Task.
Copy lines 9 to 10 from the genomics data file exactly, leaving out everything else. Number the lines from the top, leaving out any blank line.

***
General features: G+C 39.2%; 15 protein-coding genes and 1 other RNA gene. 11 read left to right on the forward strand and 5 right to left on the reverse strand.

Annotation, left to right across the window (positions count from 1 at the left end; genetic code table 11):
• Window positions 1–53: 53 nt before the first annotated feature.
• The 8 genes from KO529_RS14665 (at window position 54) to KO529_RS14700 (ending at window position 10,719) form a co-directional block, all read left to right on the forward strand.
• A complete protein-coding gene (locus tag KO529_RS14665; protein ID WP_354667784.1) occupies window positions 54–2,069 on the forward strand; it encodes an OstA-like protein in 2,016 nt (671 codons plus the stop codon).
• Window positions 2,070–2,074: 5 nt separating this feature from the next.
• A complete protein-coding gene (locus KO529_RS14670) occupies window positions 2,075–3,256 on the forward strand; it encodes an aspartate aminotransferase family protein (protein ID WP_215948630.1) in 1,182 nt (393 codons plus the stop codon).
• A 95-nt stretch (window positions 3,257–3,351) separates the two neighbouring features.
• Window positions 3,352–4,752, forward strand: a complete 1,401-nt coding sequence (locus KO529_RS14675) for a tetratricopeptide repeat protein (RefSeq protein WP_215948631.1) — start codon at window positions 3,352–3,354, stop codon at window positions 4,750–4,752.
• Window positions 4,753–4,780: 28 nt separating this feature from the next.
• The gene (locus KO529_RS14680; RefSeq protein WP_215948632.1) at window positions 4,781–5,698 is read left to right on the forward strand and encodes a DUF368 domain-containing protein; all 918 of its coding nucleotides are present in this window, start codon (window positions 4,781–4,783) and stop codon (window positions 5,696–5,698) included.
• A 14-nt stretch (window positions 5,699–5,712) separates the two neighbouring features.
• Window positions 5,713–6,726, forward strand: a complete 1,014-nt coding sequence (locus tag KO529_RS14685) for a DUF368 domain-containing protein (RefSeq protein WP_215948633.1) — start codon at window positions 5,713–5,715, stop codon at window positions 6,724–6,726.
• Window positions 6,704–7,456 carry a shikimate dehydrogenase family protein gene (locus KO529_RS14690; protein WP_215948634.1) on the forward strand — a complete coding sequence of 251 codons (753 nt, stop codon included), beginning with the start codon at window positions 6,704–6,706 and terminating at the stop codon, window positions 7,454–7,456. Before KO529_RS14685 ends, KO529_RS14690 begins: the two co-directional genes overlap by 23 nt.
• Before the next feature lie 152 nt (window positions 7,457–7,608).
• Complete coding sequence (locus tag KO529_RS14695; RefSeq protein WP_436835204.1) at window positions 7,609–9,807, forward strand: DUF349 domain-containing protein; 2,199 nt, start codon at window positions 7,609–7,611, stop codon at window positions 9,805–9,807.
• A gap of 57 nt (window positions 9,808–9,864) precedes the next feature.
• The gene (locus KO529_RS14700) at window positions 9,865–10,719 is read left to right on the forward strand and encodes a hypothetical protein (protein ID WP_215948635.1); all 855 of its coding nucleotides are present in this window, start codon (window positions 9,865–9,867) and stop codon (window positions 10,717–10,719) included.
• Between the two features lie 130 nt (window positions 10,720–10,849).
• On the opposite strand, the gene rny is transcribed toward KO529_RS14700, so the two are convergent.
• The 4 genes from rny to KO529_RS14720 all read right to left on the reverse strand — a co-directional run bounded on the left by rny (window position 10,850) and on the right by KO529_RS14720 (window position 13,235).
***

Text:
• Window positions 3,352–4,752, forward strand: a complete 1,401-nt coding sequence (locus KO529_RS14675) for a tetratricopeptide repeat protein (RefSeq protein WP_215948631.1) — start codon at window positions 3,352–3,354, stop codon at window positions 4,750–4,752.
• Window positions 4,753–4,780: 28 nt separating this feature from the next.